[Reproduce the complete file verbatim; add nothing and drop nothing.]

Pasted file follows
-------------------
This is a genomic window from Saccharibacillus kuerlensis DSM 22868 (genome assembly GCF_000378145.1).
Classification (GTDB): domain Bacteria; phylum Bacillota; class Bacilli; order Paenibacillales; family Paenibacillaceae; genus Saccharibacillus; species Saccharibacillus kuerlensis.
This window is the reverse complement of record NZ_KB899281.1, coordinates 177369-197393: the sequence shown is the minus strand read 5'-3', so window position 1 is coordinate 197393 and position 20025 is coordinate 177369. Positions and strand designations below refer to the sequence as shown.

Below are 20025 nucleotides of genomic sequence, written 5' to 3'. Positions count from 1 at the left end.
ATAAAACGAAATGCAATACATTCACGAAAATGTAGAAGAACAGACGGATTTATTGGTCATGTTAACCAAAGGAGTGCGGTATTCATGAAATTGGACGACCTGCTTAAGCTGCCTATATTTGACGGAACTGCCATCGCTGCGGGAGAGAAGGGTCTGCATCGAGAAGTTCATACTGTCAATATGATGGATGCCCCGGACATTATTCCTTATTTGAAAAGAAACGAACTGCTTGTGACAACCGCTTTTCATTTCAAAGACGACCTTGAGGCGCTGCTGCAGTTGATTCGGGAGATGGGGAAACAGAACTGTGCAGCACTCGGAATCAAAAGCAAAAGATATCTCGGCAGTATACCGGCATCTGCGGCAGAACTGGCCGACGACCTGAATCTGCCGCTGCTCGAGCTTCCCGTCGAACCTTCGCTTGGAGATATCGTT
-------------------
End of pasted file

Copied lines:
This is a genomic window from Saccharibacillus kuerlensis DSM 22868 (genome assembly GCF_000378145.1).
Classification (GTDB): domain Bacteria; phylum Bacillota; class Bacilli; order Paenibacillales; family Paenibacillaceae; genus Saccharibacillus; species Saccharibacillus kuerlensis.
This window is the reverse complement of record NZ_KB899281.1, coordinates 177369-197393: the sequence shown is the minus strand read 5'-3', so window position 1 is coordinate 197393 and position 20025 is coordinate 177369. Positions and strand designations below refer to the sequence as shown.

Below are 20025 nucleotides of genomic sequence, written 5' to 3'. Positions count from 1 at the left end.
ATAAAACGAAATGCAATACATTCACGAAAATGTAGAAGAACAGACGGATTTATTGGTCATGTTAACCAAAGGAGTGCGGTATTCATGAAATTGGACGACCTGCTTAAGCTGCCTATATTTGACGGAACTGCCATCGCTGCGGGAGAGAAGGGTCTGCATCGAGAAGTTCATACTGTCAATATGATGGATGCCCCGGACATTATTCCTTATTTGAAAAGAAACGAACTGCTTGTGACAACCGCTTTTCATTTCAAAGACGACCTTGAGGCGCTGCTGCAGTTGATTCGGGAGATGGGGAAACAGAACTGTGCAGCACTCGGAATCAAAAGCAAAAGATATCTCGGCAGTATACCGGCATCTGCGGCAGAACTGGCCGACGACCTGAATCTGCCGCTGCTCGAGCTTCCCGTCGAACCTTCGCTTGGAGATATCGTT